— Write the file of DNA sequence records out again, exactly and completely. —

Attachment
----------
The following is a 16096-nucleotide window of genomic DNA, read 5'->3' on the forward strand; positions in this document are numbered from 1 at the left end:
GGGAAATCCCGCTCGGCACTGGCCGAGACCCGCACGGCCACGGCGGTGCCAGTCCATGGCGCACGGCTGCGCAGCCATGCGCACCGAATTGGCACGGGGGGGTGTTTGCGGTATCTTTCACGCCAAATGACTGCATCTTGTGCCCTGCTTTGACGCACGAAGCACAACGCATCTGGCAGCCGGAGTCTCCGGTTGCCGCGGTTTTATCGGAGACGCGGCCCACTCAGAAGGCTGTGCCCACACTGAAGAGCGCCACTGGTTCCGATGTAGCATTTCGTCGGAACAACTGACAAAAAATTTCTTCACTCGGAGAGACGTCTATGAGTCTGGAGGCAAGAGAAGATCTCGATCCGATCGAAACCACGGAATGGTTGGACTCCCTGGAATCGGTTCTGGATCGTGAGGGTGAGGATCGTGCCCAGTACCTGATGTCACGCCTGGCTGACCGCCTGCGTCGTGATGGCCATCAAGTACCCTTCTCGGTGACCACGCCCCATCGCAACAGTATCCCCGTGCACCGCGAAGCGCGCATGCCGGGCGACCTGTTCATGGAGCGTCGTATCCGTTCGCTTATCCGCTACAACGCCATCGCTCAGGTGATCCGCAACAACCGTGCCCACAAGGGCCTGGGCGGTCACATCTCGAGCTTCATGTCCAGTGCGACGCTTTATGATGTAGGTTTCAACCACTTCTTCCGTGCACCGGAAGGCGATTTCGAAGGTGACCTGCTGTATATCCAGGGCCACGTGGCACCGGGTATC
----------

The following is a 16096-nucleotide window of genomic DNA, read 5'->3' on the forward strand; positions in this document are numbered from 1 at the left end:
GGGAAATCCCGCTCGGCACTGGCCGAGACCCGCACGGCCACGGCGGTGCCAGTCCATGGCGCACGGCTGCGCAGCCATGCGCACCGAATTGGCACGGGGGGGTGTTTGCGGTATCTTTCACGCCAAATGACTGCATCTTGTGCCCTGCTTTGACGCACGAAGCACAACGCATCTGGCAGCCGGAGTCTCCGGTTGCCGCGGTTTTATCGGAGACGCGGCCCACTCAGAAGGCTGTGCCCACACTGAAGAGCGCCACTGGTTCCGATGTAGCATTTCGTCGGAACAACTGACAAAAAATTTCTTCACTCGGAGAGACGTCTATGAGTCTGGAGGCAAGAGAAGATCTCGATCCGATCGAAACCACGGAATGGTTGGACTCCCTGGAATCGGTTCTGGATCGTGAGGGTGAGGATCGTGCCCAGTACCTGATGTCACGCCTGGCTGACCGCCTGCGTCGTGATGGCCATCAAGTACCCTTCTCGGTGACCACGCCCCATCGCAACAGTATCCCCGTGCACCGCGAAGCGCGCATGCCGGGCGACCTGTTCATGGAGCGTCGTATCCGTTCGCTTATCCGCTACAACGCCATCGCTCAGGTGATCCGCAACAACCGTGCCCACAAGGGCCTGGGCGGTCACATCTCGAGCTTCATGTCCAGTGCGACGCTTTATGATGTAGGTTTCAACCACTTCTTCCGTGCACCGGAAGGCGATTTCGAAGGTGACCTGCTGTATATCCAGGGCCACGTGGCACCGGGTATC